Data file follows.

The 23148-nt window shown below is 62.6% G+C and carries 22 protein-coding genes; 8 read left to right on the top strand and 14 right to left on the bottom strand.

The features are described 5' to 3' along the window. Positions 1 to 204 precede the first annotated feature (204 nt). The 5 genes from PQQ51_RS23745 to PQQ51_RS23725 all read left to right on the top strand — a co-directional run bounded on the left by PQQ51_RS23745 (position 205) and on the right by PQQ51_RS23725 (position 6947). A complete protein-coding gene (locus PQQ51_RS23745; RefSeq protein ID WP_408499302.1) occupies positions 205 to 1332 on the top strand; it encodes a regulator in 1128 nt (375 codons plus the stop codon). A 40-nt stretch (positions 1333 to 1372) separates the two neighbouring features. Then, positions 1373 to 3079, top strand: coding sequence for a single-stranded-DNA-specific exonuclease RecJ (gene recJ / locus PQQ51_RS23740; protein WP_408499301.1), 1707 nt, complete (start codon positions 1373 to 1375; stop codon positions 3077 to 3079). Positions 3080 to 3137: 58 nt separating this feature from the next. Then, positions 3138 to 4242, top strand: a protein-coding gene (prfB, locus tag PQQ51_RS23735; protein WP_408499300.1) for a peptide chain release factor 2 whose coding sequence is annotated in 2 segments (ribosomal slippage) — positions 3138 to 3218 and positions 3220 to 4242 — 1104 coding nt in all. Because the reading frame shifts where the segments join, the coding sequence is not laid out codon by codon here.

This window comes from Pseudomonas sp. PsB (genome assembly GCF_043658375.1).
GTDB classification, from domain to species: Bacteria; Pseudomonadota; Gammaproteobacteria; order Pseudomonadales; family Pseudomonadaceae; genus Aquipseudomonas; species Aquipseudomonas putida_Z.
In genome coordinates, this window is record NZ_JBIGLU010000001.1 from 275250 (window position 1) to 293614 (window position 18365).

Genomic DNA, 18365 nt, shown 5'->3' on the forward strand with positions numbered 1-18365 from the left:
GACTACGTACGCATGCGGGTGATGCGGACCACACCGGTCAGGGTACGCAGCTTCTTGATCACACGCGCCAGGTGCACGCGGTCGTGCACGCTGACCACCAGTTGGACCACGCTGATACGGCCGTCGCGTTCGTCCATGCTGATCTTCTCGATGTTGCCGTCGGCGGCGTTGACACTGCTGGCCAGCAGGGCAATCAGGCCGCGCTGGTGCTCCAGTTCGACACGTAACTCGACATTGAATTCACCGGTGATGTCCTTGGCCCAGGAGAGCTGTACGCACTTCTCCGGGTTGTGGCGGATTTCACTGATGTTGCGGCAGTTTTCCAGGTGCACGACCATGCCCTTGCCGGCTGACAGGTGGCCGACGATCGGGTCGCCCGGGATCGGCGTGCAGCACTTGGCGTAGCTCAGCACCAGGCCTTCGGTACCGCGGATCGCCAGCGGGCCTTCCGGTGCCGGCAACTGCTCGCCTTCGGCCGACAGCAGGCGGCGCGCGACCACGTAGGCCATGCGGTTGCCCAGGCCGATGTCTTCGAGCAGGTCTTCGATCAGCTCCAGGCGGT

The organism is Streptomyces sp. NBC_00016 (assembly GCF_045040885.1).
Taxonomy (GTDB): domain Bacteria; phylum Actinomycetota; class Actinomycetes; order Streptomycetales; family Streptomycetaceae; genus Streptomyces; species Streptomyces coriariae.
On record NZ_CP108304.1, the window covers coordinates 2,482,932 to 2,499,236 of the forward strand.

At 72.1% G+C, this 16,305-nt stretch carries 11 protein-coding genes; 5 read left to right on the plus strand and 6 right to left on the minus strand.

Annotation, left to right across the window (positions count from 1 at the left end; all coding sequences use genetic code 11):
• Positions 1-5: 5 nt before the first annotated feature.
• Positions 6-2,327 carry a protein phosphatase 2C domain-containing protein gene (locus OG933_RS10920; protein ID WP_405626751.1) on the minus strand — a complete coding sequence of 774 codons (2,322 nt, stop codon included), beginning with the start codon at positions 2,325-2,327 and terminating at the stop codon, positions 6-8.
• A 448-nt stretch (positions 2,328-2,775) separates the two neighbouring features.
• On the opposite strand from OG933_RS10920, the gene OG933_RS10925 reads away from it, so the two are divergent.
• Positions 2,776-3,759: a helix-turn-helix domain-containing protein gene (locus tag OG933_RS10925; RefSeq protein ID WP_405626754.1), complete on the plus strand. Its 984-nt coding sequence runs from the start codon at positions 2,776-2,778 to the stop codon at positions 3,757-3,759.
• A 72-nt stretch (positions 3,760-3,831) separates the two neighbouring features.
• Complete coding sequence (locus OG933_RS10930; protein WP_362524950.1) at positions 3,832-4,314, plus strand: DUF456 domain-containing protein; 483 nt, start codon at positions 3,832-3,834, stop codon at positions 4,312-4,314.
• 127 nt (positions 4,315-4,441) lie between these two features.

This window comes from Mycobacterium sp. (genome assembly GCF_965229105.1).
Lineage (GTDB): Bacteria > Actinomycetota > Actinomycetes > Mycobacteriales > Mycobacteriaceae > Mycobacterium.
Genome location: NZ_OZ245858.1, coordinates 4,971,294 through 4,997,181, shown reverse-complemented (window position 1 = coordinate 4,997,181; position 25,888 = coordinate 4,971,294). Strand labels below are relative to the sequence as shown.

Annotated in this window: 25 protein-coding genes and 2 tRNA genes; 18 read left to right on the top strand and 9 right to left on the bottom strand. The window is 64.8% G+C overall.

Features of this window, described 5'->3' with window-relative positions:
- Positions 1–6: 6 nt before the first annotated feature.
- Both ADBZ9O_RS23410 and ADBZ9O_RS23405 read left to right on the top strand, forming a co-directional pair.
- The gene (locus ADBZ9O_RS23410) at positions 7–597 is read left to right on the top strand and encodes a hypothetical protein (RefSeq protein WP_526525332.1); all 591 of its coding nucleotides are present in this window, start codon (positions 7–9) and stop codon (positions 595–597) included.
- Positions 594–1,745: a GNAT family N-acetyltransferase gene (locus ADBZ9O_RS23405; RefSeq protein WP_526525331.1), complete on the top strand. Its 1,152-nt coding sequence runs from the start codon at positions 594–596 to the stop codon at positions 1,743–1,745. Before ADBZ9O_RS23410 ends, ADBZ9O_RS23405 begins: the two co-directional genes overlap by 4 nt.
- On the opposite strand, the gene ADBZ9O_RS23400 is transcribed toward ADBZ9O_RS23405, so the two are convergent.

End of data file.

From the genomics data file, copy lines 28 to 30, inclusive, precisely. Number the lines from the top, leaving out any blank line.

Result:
- The gene (locus ADBZ9O_RS23410) at positions 7–597 is read left to right on the top strand and encodes a hypothetical protein (RefSeq protein WP_526525332.1); all 591 of its coding nucleotides are present in this window, start codon (positions 7–9) and stop codon (positions 595–597) included.
- Positions 594–1,745: a GNAT family N-acetyltransferase gene (locus ADBZ9O_RS23405; RefSeq protein WP_526525331.1), complete on the top strand. Its 1,152-nt coding sequence runs from the start codon at positions 594–596 to the stop codon at positions 1,743–1,745. Before ADBZ9O_RS23410 ends, ADBZ9O_RS23405 begins: the two co-directional genes overlap by 4 nt.
- On the opposite strand, the gene ADBZ9O_RS23400 is transcribed toward ADBZ9O_RS23405, so the two are convergent.